I found (and still find) it in large part annoying and un-immersive to be ambushed by copperknife-wielding thugs at the city gates at level 1, and at level 10 in the same place the very same thugs (or their brothers) are attacking again, and behold, this time they raided the weaponcloset and took the Dragon-horn longbow and arrows of slaying.

 

 

Those are my thoughts on the matter.

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This may be crazy, but... what if many shopkeepers (or all, to abstractly make it simpler, even though some probably wouldn't) had, I dunno... lines of credit with local banking establishments? Or something of that nature. So, if they've only got, say, 200gp on them (arbitrary example numbers), then the further you go above 200gp with the value of whatever you're trying to sell to them, the less they'll give you for it (because they've got to borrow that much more money to make the immediate purchase, even if they're confident they can sell the item to make a profit, because they THEN have to pay back their borrowed money with interest.)?

 

The specifics aren't really that important, because, in the game, it would just translate into "The more valuable that thing is when I don't have enough money, the less I'm going to give you for it." Mechanically/functionally, it's kind of a compromise between "The merchant has no more money with which to pay you!" and "The merchant has INFINITE MONEY! 8D!".

 

If you really need the money, you can sell that 700gp gemstone you found for 400gp. OR, you can go find some merchant who has more money on-hand, and get more for it (at the cost of more effort/wait on your part). But, you don't have that super hard cap of "I'm just out of money 'cause you sold me like 2 things."

 

Because, the problem with the hard cap seems to be "how do you adhere to verisimilitude and still provide the player with a means to reasonably sell things when he values money over found goods?"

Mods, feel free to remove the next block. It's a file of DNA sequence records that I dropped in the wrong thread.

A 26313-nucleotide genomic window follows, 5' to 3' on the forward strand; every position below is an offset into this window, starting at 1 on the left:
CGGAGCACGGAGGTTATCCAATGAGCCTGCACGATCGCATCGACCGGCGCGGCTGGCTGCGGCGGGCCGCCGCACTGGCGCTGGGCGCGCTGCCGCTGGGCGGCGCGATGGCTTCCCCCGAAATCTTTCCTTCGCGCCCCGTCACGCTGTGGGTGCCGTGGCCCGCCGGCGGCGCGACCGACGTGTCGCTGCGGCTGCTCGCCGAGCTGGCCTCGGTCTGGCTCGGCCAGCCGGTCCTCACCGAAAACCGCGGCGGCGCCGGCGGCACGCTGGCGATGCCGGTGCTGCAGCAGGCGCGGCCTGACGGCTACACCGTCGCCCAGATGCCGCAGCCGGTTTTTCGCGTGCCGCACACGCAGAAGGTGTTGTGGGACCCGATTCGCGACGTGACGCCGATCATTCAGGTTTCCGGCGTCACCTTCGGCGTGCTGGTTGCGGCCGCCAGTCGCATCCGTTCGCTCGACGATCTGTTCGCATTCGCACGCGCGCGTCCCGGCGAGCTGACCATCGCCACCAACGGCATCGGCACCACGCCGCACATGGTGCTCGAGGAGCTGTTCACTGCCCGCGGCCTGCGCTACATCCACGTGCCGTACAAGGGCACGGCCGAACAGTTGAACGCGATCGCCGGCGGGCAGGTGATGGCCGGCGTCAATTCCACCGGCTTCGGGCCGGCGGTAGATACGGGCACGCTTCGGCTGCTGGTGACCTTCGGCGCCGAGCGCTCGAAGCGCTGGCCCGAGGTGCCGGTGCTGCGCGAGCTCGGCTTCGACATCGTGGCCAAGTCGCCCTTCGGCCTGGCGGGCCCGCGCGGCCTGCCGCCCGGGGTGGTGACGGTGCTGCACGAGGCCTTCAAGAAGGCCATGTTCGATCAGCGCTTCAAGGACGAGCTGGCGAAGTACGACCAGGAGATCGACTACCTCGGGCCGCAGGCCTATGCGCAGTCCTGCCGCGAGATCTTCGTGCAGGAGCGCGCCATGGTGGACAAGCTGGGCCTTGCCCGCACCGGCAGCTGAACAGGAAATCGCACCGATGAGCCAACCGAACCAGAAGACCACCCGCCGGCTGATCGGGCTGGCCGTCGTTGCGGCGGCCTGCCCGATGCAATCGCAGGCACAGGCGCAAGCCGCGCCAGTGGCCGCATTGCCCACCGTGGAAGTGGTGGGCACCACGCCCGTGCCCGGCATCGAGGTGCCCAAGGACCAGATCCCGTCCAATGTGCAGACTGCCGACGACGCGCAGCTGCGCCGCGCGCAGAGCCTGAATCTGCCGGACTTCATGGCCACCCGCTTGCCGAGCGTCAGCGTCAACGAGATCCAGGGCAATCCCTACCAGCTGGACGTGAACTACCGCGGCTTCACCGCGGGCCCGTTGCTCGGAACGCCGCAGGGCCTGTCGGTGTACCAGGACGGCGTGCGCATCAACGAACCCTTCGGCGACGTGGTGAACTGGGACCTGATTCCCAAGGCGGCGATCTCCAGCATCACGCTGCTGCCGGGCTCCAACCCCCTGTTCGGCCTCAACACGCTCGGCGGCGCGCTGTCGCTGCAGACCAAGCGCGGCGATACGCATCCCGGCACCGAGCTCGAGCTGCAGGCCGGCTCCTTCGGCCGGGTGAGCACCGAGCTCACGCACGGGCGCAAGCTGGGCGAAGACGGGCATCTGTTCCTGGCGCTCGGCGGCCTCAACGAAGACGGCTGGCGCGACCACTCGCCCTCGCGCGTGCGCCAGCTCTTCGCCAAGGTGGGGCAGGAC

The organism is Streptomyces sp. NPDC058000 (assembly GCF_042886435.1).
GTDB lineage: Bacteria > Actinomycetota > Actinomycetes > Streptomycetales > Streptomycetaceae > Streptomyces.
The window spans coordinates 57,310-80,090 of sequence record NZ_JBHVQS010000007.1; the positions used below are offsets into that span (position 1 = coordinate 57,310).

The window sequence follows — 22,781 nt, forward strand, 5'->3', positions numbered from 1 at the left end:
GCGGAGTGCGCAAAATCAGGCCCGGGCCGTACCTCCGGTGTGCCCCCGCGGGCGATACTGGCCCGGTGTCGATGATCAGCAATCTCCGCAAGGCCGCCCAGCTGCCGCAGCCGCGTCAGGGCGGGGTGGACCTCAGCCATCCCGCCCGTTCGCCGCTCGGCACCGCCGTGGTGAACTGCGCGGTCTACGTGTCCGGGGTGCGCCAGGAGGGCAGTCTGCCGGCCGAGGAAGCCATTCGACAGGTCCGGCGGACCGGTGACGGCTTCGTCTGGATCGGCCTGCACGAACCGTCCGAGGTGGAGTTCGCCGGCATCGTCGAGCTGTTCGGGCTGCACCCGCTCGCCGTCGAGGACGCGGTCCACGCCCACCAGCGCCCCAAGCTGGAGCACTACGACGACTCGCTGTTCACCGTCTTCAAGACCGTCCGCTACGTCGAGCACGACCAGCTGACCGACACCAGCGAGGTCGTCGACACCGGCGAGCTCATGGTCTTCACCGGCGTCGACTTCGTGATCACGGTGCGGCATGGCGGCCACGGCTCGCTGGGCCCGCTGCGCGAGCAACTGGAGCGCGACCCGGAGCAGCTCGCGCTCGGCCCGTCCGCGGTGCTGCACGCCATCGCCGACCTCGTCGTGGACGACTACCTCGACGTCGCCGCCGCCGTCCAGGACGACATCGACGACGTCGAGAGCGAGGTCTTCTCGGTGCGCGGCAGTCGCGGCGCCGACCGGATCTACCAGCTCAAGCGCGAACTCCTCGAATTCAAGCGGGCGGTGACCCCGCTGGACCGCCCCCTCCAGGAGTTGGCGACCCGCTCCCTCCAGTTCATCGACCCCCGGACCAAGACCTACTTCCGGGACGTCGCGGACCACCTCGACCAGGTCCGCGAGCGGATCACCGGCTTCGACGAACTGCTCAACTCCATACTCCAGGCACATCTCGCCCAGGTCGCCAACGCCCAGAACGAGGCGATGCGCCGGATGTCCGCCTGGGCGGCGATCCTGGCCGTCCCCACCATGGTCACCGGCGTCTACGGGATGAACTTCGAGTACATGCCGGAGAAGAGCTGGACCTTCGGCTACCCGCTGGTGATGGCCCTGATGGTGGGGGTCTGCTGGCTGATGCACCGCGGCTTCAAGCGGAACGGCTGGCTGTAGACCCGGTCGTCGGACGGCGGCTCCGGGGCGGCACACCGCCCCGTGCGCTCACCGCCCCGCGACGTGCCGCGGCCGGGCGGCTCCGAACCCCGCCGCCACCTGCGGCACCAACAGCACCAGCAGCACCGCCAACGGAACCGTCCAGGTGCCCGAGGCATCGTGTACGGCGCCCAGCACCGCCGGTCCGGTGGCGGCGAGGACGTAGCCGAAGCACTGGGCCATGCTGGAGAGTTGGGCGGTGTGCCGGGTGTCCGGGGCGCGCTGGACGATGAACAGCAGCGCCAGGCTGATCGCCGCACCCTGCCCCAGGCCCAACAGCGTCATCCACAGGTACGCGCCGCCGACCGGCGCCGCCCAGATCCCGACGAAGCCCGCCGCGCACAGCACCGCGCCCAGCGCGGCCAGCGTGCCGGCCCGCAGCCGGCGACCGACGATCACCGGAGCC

*shrug*. Just a thought. I'm honestly a fan of the hard cap. I just think a softer cap might be easier to make work without it either being completely unbelievable/problematic (the merchants all have like 3000gp, or restock all their money every single day, or vice-versa and you can hardly ever sell anything), thus defeating the point of the existence of the cap in the first place.

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Should we not start with some Ipelagos, or at least some Greater Ipelagos, before tackling a named Arch Ipelago? 6_u

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"Oh you want to have a special order? Well, I'll see what I can do."

<player selects special order>

"Why don't you come back in a week, I think your order will be done then!"

 

How about that for higher tier sales?

Likewise if you have something to sell that is expensive, you can announce your intent to sell, and the shop owner will either say it's too expensive or tell you it will be back later with your money. (And maybe some bodyguards)

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Remember: Argue the point, not the person. Remain polite and constructive. Friendly forums have friendly debate. There's no shame in being wrong. If you don't have something to add, don't post for the sake of it. And don't be afraid to post thoughts you are uncertain about, that's what discussion is for.
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"Oh you want to have a special order? Well, I'll see what I can do."

<player selects special order>

"Why don't you come back in a week, I think your order will be done then!"

 

How about that for higher tier sales?

Likewise if you have something to sell that is expensive, you can announce your intent to sell, and the shop owner will either say it's too expensive or tell you it will be back later with your money. (And maybe some bodyguards)